Clawing Out of a Deep Well of Sad

The sad that lives in my body waxes and wanes, but it's never left me. Even when I'm at my most happy, calm and clear, sad is just beyond the edge of the horizon, out of view and still as much a part of me as anything else. When others learn this, it tends to come as a surprise. The way I present and the role I play is most often the cheerful, bright light. It's a large part of the story, but of course it's not the whole story. No one is just one way.

The picture on the left was taken at the end of the year, at the point of deepest pain I recall ever feeling. I had been crying everyday for awhile, and I would stand on the train platform fantasizing about leaping. I used to volunteer on a suicide crisis hotline and I still remember my training. I told people close to me how I was struggling, and made promises not to hurt myself. I knew the intent wasn't really there, but I was aching so badly that it was impossible not to desire its alleviation. I was at the bottom of a well and didn't see any way out.

It's taken a couple months to claw my way out of this one, to begin to feel like the radiant woman on the right again. I'm not seeking sympathy here, but to highlight that, yes, it is important to check on your happy friends. The people with the largest capacity for joy are often capable of a depth of sorrow to match. I live with the vibrancy and gusto I do because of, not in spite of, the times I've spent in the inky black at the bottom of a well of sad. It's also important for us to talk about and normalize depression largely because the fuel that feeds that burn is isolation. My crisis training taught me that my chances for survival would increase if caring people knew how I was feeling and I was accountable to them not to self-harm. If making that agreement with my callers on the line could save their life, it could work for me, too.

When this most recent moment of acute crisis passed, I felt so much better it was easy to forget that I was still sick. Depression, particularly significant dips like the one I just experienced, is not something you "snap out of." A rousing No Thanks for that brutally dismissive platitude. There is no snapping, there is only the slow slog through daily life that often feels frustratingly, exhaustingly impossible. Even simple things overwhelm, so I've found it useful to just focus on accomplishing those simple things and let those successes mean something.

A handful of years back I was introduced to Mama Gena's concept of Pleasure Research, and began to closely study what added to or subtracted from my overall sense of well being. I compiled a list of habits I check off everyday which individually and collectively help me feel good. Those things range from very modest and basic to more ambitious, and I think about it in terms of adding layers. We begin our recovery with small, light layers- we brush our teeth, we properly feed, water, rest and bathe our bodies. With these consistent acts of care, perhaps we find the juice to add heavier layers- exercise, having a friend over for tea, a daily meditation practice- which contribute to increased energy, connectedness and clarity.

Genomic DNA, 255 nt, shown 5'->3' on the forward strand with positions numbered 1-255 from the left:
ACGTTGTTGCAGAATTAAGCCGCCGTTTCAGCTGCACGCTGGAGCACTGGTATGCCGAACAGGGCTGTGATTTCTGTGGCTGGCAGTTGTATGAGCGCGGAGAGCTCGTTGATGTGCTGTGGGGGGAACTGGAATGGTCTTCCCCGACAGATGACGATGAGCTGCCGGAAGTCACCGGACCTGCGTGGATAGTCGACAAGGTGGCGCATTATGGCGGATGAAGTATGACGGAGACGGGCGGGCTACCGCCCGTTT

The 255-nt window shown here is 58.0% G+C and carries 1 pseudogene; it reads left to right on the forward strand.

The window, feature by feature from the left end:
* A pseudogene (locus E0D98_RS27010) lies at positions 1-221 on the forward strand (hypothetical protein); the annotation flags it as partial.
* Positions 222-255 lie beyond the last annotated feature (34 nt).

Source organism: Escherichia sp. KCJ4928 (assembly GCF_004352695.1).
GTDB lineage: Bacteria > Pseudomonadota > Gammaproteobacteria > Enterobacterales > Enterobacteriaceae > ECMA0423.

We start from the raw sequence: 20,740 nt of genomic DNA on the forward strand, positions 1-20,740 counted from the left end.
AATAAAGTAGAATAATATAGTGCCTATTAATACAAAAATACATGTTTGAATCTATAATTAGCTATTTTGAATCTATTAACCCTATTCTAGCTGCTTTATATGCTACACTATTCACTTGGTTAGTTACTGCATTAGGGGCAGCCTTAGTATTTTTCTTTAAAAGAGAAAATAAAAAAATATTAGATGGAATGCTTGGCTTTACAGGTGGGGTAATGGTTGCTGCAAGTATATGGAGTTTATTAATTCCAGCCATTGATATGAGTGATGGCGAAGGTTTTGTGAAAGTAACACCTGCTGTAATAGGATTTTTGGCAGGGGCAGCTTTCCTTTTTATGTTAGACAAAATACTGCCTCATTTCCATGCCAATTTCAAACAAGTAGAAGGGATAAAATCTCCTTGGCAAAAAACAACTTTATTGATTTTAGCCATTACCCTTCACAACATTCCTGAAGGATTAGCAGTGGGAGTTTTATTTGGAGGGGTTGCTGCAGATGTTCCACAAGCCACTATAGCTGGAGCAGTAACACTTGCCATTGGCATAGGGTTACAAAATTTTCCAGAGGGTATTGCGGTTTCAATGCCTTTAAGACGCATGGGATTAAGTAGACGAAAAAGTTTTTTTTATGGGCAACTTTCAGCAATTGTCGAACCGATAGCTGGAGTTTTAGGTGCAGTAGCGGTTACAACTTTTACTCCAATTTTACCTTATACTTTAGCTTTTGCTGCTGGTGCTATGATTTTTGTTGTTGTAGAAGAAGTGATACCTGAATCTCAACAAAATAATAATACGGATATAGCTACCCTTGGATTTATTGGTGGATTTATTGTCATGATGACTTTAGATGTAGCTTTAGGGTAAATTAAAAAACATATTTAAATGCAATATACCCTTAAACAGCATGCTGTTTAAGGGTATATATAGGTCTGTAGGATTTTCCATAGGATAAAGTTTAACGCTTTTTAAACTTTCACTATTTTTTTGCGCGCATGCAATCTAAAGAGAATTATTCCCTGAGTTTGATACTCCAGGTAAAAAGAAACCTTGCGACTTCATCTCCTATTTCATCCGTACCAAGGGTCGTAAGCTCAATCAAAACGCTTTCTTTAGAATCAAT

There is no single prescription that suits everyone, and it's wise to continually revise our routines, for what serves us well now may not always. I encourage you to experiment, and find the habits and tools that help you move from surviving to thriving through the day to day. The one thing I will say for anyone with depression is don't try to do it alone. I know I know, reaching out can be excruciating. But when your head becomes a hornet's nest, the last thing you need is to sit in the middle of it unattended. There is no shame in needing each other, and the more normal we make these conversations, the easier it'll be for people to give and receive good support. We can begin to reframe conditions of the mind as any other illness instead of character flaws.

You are not alone in your sadness, anxiety, shame or confusion. Your pain is a very ordinary thing. Most of us have spent time in deep, dark wells of varying kinds, at a total loss as to what comes next. The way forward begins with simple acts of care and modest expectations. It is small, consistent acts of care that began to build in me a sense of worth for greater love and joy. Make an actual list, check it off everyday and don't use lapses in your care as evidence of what an undeserving piece of shit you are. Do not weaponize the very thing that would heal you. I know that story sounds convincing as hell in your head, but it is both dull and untrue.

No matter who you are and what you've done, good love and care are basic human needs and our birthright. You're certainly not going to claw your way out of the well by berating yourself for your failings. Drink a glass of water (no, really, go do it right now). Call or message a friend. Go for a walk around the block. Eat something you love. Try to find delight today, even and especially in something small and simple. The Roman poet, Ovid, said that "Dripping water hollows out a stone, not through force but through persistence," and so goes our healing.

Drip by drip and day by day, we move slowly and steadily forward, relentless in our desire to live.
I love you. I'm with you. Keep going.

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